At the end of last week I had successfully, after a bunch of failed attempts, cut out a pristine pick guard for The Clydesdale offset guitar, so I started this week by bringing together all the bits of the guitar and working on the electronics. First was just to get all the final bits together onto the guitar. Here it is from the front:
and from the back:
It’s looking lovely. I did a quick rough shaping of the nut, but that’s one of the last bits to do at final setup time, once the electronics are done and we’re just dialling in the final playability.
The electronics took me longer than it should of because I have a tendency to leave as much wire on the pickups etc. as I can, just in case someone wants to re-purpose the pickups later or other such events. However, there really isn’t much room to manoeuvre in this guitar, so I ended up effectively wriring everything up twice: first with lots of spare wire, and then having realised I didn’t have enough space in the body cavities for all that wire I then had to unsoldered everything, cut things to a better size, and put it back together again (and thankfully it all fit nicely this time). Partly the limited space is down to the mustang not having much room under the metal control plate combined with using push/pull pots to let the player switch the pickups between humbucker and single coil modes - fender really didn’t have this in mind for this kind of guitar. The other reason for the lack of room was my own doing: in an attempt not to remove too much wood from around the pickups (to leave the body being solid rather than hollowed out) I’d left not a huge amount of room when I designed the space behind the pick guard: in retrospect I should have left more room. Still, we got there in the end.
Electronics done I could finally string up the guitar and see how much setup was needed. This is where I discovered that the neck is sitting too high for the fixed bridge on this guitar, and the strings were buzzing on the frets even with the saddles extended as high as they’d go.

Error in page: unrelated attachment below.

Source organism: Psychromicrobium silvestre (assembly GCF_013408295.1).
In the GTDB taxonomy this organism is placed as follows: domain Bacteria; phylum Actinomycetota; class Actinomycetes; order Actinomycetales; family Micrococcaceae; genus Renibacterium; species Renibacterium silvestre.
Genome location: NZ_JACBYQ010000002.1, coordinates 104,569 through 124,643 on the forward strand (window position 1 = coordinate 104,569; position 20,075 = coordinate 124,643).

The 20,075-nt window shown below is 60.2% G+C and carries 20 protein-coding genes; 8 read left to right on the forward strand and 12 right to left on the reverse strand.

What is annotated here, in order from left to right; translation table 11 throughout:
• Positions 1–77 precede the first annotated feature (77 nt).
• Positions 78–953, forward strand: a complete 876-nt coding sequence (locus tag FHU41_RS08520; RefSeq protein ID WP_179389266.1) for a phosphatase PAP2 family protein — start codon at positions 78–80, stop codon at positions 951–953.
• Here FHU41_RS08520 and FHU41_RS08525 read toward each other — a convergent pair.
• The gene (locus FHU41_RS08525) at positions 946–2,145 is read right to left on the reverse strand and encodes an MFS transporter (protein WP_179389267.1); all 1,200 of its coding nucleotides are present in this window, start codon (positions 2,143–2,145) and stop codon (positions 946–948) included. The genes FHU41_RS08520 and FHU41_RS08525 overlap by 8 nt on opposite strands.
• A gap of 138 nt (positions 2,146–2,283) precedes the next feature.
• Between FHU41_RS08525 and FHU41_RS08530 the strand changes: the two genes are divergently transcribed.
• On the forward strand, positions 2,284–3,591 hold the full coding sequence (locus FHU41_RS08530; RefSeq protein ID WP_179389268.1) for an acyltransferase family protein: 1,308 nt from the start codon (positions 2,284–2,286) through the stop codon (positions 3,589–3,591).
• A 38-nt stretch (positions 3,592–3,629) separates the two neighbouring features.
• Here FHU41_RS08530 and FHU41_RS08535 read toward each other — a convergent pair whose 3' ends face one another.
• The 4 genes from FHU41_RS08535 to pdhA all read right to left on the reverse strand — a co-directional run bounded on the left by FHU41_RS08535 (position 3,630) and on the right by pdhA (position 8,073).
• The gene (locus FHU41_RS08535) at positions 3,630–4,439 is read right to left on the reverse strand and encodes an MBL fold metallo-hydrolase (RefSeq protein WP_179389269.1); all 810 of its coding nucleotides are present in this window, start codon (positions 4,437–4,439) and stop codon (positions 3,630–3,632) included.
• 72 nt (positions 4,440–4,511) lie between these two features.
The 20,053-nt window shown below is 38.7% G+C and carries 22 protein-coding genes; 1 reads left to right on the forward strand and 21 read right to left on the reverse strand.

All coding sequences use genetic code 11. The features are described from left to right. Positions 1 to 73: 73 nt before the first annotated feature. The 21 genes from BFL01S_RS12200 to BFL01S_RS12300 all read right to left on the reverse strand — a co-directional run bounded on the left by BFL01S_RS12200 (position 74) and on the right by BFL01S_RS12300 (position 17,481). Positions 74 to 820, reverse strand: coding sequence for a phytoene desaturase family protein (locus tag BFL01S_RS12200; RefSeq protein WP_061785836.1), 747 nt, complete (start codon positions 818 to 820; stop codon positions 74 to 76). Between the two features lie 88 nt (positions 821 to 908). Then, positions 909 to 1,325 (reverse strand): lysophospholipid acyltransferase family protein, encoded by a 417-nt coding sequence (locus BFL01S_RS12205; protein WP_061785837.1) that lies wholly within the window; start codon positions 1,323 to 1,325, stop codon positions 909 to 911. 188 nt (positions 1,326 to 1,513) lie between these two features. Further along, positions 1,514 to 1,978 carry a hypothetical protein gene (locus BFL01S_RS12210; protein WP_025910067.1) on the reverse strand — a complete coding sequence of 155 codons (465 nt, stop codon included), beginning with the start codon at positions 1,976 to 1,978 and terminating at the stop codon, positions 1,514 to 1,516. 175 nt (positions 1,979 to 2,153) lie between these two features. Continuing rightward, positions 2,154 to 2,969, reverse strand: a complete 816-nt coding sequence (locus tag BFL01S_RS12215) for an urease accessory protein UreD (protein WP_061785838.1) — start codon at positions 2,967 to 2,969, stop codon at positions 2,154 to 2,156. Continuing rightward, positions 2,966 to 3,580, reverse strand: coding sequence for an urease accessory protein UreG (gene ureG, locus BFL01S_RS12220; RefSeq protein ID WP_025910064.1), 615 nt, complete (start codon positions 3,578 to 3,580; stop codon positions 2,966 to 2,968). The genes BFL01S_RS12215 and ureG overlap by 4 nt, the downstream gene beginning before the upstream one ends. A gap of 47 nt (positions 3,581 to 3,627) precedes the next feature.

This hadn’t been an issue on the prototype offset, which used the dynamic vibrato bridge system, and that bridge naturally sits quite a bit higher than the hardtail bridge the customer wanted on this build. I did have a look at Fender’s Mustang guitars with a hardtail bridge, and they do tend to have them with the saddles set really high. In the photo below you can see quite a lot of screw under the saddles on the bridge, more so than I’d expect on say a Strat.
However, on The Clydesdale it’s just a bit too much: I think I need to take a millimetre or so out of the neck pocket to get things sitting comfortably. So this week I need to take the neck off and with the hand router remove some wood from the neck pocket using the hand router and a short follow bit. I’ll need to make a small jig to let me use the hand router over the finished body without scratching the surface, but I’ve actually done this before on The Chuncaster t-style I made early on, which had a similar problem.
The frustrating bit about it is I find out these sort of things at this late stage in the build: ideally I’d string the guitar up early on before doing any finishing. However, with Fender style guitars this is something I’m generally reluctant to do, for two reasons. Firstly, when you assemble the guitar and put it under tension by stringing it up you’ll find the metal parts like the tuning pegs and the neck plate will mark the wood as they press into it. Doing this after you’ve oiled the wood makes such marks less pronounced as the oil toughens up the wood’s outer surface. The second reason I try to avoid it is for string through guitars like this one I’d need to put in the ferrules on the back which then I can’t typically not remove, but would like to not have there when I do the finishing. Hence why I only tend to find out now that I need to adjust heights etc. after it’s finished and I then need to be very careful about such adjustments.